Gone are the days when a refrigerator’s only function was to keep your food cool. These days, that fridge and just about every other appliance is “smart.” But, what does that really mean? Sure, smart devices are connected to Wi-Fi, allowing us to control some aspect of them through a smartphone, tablet, computer, or a voice assistant like Amazon Echo or Google Home.
But, appliance makers touting appliances as “smart” make it sound as though my dishwasher will make the act of washing dishes easier, or as though my smart washing machine will make doing laundry suck less. And while there are some cool features to smart appliances, for the most part that’s just not the case.
It seems like almost every smart appliance maker slapped “remote start” into the smart experience just because they could.
I’d be fooling myself if I said smart appliances like washers, dryers, dishwashers, coffee makers, and ovens didn’t make daily life a little bit easier in some ways. I mean, once you have the ability to check whether or not someone ate the rest of the spinach dip in the fridge without getting off the couch, there’s really no going back.
But, personally, I have a love-hate relationship with my smart appliances. I like being able to play with the cool features, but it ticks me off when they don’t work like they promise to or aren’t all they’re cracked up to be. Plus, some features seem, well, stupid. Here are some of the things about my smart appliances that are just plain dumb.
1) Remote start
Many smart appliances offer a “remote start,” meaning that you can start it from a corresponding app on your phone. The remote start option is great in some situations, but it seems like almost every smart appliance maker slapped this option into the smart experience just because they could.
Almost all of my smart appliances, like my washing machine for instance, allow me to start the machine remotely from my smart phone. I guess this is in case I forget to start the machine while I’m actually standing in front of it? Or, perhaps the remote start feature is there in case there’s some sort of emergency, like when I’m running from zombies but need to start my washer? While it’s a neat party trick, I have a lot of trouble figuring out how useful it really is.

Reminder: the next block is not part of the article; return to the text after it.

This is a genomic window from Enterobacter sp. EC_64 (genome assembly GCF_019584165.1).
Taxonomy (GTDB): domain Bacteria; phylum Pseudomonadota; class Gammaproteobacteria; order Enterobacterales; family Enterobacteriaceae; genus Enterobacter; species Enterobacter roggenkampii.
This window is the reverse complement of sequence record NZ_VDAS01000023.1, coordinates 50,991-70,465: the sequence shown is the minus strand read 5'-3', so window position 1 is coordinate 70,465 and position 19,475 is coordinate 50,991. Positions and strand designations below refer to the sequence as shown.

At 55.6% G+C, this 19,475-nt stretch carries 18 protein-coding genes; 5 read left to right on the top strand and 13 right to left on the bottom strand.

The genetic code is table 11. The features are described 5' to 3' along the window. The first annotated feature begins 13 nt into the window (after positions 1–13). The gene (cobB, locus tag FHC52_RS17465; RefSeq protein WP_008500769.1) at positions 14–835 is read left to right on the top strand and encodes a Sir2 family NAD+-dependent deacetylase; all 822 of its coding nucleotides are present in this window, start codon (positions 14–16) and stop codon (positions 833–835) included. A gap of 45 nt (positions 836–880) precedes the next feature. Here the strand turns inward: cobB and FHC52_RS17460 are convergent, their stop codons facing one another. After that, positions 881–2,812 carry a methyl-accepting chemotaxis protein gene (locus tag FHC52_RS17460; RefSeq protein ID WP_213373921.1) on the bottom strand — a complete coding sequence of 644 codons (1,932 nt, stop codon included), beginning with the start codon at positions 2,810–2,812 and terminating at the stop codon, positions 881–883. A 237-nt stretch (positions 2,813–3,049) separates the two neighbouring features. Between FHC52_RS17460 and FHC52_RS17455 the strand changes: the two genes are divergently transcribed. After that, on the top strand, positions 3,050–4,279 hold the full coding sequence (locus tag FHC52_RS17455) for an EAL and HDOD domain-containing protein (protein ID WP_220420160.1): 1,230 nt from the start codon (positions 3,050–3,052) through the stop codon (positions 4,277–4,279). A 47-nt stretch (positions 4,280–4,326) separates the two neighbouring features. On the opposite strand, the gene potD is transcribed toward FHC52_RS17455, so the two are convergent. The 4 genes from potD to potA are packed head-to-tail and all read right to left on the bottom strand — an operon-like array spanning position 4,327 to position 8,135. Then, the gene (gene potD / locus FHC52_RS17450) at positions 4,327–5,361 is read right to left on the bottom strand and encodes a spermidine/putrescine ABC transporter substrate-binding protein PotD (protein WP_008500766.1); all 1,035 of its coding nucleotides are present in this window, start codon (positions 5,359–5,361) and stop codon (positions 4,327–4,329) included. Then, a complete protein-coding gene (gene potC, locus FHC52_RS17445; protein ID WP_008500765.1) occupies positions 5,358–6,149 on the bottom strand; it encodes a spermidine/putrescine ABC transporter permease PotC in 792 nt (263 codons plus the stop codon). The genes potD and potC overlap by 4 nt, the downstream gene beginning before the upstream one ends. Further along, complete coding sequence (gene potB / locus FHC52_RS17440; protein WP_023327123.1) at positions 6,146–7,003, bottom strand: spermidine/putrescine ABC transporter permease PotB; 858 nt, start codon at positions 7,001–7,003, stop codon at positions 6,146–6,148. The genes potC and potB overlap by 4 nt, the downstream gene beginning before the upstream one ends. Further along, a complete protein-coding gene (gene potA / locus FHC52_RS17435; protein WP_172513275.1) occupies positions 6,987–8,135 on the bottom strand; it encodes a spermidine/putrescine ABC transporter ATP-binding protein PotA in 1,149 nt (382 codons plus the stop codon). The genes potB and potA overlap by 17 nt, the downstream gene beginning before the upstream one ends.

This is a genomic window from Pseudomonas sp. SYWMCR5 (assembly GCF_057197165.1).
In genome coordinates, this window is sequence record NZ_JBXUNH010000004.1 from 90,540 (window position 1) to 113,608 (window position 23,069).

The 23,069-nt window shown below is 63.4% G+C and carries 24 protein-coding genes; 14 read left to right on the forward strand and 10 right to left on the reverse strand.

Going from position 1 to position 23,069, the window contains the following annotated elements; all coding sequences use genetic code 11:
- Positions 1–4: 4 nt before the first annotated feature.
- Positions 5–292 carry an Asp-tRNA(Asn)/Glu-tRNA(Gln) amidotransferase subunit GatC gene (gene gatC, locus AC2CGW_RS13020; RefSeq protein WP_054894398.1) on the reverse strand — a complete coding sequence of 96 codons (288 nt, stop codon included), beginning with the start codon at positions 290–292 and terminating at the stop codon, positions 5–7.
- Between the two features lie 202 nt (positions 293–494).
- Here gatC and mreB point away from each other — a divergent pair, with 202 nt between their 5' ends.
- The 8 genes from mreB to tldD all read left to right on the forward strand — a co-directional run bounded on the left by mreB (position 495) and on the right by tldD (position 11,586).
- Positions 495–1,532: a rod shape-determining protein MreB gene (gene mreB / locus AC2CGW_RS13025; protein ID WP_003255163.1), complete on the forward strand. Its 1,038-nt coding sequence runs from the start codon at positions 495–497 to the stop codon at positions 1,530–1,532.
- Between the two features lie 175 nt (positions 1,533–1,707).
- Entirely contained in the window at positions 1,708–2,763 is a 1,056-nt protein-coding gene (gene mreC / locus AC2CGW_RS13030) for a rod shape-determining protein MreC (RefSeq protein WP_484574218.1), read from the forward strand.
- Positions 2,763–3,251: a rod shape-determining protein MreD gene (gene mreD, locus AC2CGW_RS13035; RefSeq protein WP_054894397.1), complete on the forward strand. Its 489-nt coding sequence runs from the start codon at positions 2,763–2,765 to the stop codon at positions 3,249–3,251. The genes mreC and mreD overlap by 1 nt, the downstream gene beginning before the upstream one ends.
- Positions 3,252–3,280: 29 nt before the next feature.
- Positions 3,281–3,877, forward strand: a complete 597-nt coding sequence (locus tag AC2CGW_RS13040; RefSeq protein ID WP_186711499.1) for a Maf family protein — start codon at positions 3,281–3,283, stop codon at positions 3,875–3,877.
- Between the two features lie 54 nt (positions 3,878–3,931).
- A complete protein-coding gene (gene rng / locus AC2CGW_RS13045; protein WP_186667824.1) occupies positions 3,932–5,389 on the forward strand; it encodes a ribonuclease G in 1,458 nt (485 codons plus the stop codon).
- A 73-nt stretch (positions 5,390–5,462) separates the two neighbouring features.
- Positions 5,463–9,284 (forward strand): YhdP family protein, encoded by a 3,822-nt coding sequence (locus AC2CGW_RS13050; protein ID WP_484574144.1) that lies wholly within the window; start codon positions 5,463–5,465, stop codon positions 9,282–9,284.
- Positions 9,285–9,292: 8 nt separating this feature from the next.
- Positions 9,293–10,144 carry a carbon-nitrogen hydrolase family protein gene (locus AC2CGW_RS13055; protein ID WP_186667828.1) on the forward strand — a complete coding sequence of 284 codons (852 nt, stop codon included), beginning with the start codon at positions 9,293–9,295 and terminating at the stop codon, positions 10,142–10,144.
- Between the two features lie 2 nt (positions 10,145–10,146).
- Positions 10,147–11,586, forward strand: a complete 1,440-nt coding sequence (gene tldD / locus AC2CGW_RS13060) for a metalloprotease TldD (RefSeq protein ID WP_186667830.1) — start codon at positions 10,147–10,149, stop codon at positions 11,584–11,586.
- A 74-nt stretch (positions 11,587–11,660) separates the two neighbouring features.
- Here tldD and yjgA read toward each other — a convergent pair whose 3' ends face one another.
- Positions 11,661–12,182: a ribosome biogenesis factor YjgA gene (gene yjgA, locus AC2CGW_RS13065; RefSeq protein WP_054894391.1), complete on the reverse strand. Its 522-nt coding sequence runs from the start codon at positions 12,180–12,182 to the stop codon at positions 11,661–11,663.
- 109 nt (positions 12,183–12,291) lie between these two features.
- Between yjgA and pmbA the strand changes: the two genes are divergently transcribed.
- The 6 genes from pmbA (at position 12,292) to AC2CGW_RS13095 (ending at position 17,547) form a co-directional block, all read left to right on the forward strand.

Any human being who has ever washed clothes knows that doing laundry requires just a little bit of planning and the use of laundry detergent. If I forgot to start the machine, I also probably forgot to get a laundry load together and put detergent in the machine. And if I’ve already done both, why not start the machine while I’m at it? What’s the point of walking away and doing it remotely later?
Even when the remote option would be useful, like on my smart stove, I don’t really get to use it. Why? My appliance requires me to push a button on my stove every time I want to use the remote feature.
2) Too many settings
Some of my smart appliances have about a million settings. I don’t use most of them, and I probably never will. There’s a setting for everything, even for the most random or obscure situations. My toaster asks me if I want my toast “dark” or “a little extra.” My dryer asks me if I’m drying “active wear” or “bedding.” I really just want unburnt toast and dry clothes.
I often find myself using my smart appliances the same way I used my old “regular” ones. I use the normal wash setting for every load of laundry I wash, the “heavy duty” or “delicate” setting for every load I dry, and the other settings just kind of sit there. If appliance makers were really smart, they’d just make one button that magically delivers the results I’m looking for.
3) Delayed start timers
On certain things, like my coffee maker, the delay start timer is useful. I can set everything up the night before and have a fresh pot of coffee waiting for me when I wake up. However, some of my kitchen appliances could do without a delayed start timer.
For instance, my smart multi-cooker has a 24-hour delayed-start option. I have yet to think of many good uses for this feature that don’t involve me getting food poisoning. Let’s say I’m making chicken and rice, and I put the ingredients in the pot and set the 24-hour delay start timer. I’d probably end up with salmonella rather than a tasty meal. No thanks.
4) Form over function
When I hear an appliance is “smart,” that makes me think it’s going to perform its main function better than a regular appliance, even though I know that’s not what “smart” means. And it’s true that many of my smart appliances are superior to their dumb old counterparts. However, this isn’t the case for all of my smart tech. For some of my appliances, it seems like Wi-Fi connectivity and those smarts takes precedence over functionality.
It’s as if someone connected an app to my washing machine and called it smart, but forgot to make sure it actually worked well as a washing machine. Between the sporadic error messages I get and the fact that I miss my old dumb top load washer, sometimes I want to kick the damn thing. Then I remember that even thought it’s “smart,” it doesn’t have feelings (at least I think it doesn’t), and I’d really only be hurting my foot.
In any case, until appliance makers figure out a way to get my dishes inside my dishwasher or transfer my clothes from my washer to my dryer, the label “smart” doesn’t do much for me.
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